At least two people have died after a massive fire ripped through a mountainous area in the US state of California. The governor has declared a state of emergency.
The blaze roared through dry brush and trees in the foothills of Kern County, central California, late Friday, destroying dozens of homes and forcing thousands of people to flee.
An official said some 800 firefighters were battling the out-of-control wildfire, with several hundred more on their way to lend support.
The fast-moving fire broke out in the Lake Isabella area, about a three hours' drive north of Los Angeles, late on Thursday. By Friday afternoon, it had spread across 30,000 acres (121 square kilometers).
Authorities closed several highways and warned the more than 3,000 residents of the community of Lake Isabella to be prepared to evacuate.
Kern County Sheriff Donny Youngblood said an elderly couple trying to flee the flames were overcome with smoke and killed near their home. The sheriff added that crews would be sent in to search burnt out properties for further victims.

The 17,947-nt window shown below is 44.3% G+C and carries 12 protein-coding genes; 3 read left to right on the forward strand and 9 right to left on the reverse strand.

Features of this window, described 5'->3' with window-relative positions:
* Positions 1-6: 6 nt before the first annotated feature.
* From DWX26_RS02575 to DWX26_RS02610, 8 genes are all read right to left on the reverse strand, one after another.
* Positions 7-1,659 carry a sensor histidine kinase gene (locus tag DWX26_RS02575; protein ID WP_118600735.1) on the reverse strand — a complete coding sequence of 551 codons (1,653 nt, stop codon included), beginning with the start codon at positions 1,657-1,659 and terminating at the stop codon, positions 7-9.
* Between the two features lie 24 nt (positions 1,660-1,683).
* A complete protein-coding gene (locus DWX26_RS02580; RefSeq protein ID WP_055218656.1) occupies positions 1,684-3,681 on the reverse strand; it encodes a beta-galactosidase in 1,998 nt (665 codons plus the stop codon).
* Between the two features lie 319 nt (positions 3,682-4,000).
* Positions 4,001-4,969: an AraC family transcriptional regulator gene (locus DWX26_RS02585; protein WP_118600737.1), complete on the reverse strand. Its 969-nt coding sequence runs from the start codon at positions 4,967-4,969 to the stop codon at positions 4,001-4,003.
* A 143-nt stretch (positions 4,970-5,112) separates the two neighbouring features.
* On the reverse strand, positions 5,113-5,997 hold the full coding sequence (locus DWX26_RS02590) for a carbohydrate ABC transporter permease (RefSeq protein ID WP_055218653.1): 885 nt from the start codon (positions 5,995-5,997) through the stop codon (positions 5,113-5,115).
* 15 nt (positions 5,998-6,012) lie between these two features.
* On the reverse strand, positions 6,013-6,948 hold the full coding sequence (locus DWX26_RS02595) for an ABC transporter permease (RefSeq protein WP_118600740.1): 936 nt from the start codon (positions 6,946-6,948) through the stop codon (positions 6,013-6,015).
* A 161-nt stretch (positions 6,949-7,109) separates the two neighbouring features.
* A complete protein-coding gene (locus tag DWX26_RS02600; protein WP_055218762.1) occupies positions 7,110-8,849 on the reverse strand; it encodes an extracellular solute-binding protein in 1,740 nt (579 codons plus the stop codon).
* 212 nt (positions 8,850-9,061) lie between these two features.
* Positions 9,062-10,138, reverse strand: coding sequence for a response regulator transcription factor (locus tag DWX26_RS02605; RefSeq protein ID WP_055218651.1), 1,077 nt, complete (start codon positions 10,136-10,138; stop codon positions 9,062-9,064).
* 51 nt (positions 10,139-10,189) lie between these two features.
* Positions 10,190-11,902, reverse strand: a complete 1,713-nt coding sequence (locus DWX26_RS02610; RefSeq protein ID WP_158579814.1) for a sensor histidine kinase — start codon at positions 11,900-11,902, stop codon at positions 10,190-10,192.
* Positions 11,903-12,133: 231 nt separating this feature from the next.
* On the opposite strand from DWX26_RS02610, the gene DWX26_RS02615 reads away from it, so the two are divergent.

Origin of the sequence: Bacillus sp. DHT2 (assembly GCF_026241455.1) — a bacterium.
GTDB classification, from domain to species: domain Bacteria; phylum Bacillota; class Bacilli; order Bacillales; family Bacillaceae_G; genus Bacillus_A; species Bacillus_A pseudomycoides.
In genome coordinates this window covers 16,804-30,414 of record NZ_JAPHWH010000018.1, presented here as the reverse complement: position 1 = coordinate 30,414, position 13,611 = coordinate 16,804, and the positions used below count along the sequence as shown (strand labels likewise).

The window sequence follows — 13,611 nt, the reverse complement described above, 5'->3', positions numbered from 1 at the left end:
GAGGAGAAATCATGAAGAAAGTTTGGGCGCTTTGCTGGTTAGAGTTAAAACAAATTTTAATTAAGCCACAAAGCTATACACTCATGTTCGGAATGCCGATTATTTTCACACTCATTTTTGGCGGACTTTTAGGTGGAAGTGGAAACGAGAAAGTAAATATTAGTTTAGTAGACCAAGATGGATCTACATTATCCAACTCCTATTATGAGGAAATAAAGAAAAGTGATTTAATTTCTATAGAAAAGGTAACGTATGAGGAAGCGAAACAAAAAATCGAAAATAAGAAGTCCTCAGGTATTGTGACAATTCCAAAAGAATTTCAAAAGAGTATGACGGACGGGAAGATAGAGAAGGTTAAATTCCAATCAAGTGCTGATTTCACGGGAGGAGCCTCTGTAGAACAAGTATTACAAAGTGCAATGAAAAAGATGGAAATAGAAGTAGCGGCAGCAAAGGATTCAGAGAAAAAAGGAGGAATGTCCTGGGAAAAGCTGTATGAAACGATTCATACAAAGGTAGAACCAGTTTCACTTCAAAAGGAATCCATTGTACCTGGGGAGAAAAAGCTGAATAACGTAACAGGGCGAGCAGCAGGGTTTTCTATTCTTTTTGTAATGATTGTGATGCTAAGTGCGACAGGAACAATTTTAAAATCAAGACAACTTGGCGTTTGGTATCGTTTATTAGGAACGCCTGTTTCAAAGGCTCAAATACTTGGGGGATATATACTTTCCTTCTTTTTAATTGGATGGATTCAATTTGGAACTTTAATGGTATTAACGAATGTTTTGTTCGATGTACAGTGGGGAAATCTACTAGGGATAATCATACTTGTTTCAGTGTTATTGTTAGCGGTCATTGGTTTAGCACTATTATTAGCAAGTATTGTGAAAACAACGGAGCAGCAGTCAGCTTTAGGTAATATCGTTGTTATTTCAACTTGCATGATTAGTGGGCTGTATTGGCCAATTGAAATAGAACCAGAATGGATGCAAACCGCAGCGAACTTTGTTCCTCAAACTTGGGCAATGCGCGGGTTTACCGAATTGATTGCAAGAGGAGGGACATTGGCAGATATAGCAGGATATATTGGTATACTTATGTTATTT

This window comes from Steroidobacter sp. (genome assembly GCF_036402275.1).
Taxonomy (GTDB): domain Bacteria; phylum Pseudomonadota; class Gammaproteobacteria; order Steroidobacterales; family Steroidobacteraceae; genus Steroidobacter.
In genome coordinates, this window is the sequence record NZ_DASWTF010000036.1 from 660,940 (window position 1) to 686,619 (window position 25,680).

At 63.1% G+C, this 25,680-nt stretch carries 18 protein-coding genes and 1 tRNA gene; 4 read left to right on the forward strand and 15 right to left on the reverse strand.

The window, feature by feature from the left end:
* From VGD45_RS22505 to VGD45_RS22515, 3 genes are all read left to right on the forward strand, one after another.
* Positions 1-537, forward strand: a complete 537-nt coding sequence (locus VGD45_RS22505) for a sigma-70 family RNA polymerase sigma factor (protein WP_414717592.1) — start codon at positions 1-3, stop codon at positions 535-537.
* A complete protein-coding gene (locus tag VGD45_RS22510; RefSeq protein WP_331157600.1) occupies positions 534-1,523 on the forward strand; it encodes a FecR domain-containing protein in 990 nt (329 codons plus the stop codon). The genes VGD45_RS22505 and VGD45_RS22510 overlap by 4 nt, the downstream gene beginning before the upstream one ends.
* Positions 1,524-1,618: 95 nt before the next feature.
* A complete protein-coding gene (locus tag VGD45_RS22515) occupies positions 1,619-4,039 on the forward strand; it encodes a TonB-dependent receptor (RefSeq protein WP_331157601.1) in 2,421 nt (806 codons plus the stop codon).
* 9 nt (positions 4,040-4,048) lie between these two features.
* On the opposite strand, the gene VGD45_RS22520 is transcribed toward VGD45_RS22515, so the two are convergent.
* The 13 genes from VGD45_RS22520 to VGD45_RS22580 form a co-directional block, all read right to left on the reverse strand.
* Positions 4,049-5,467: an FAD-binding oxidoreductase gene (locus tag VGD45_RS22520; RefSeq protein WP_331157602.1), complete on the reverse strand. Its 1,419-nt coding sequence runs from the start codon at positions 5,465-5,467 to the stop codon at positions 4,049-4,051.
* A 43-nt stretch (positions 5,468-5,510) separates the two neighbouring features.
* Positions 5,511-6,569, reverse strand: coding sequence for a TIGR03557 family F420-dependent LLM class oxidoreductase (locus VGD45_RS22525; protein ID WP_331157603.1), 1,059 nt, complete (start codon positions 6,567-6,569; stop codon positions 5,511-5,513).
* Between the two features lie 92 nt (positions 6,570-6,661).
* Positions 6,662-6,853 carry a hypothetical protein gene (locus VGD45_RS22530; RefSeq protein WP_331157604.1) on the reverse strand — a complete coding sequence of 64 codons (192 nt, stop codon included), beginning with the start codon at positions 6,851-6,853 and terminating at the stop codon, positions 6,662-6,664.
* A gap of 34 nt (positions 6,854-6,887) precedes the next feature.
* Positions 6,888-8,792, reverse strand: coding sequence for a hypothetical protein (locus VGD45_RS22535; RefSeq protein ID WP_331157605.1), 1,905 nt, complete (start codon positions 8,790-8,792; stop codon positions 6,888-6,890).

Scorching heat, warm winds and drought-hit terrain have caused several huge wildfires across the state in the past week.
"The forces of nature collided with a spark," Kern County Fire Chief Brian Marshall said, adding that crews faced a "firefight of epic proportions" as they tried to protect neighborhoods. Three firefighters were taken to hospital suffering smoke inhalation.
California Governor Jerry Brown has declared a state of emergency, freeing up money and resources to fight the blaze.
nm/jlw (Reuters, AP, AFP)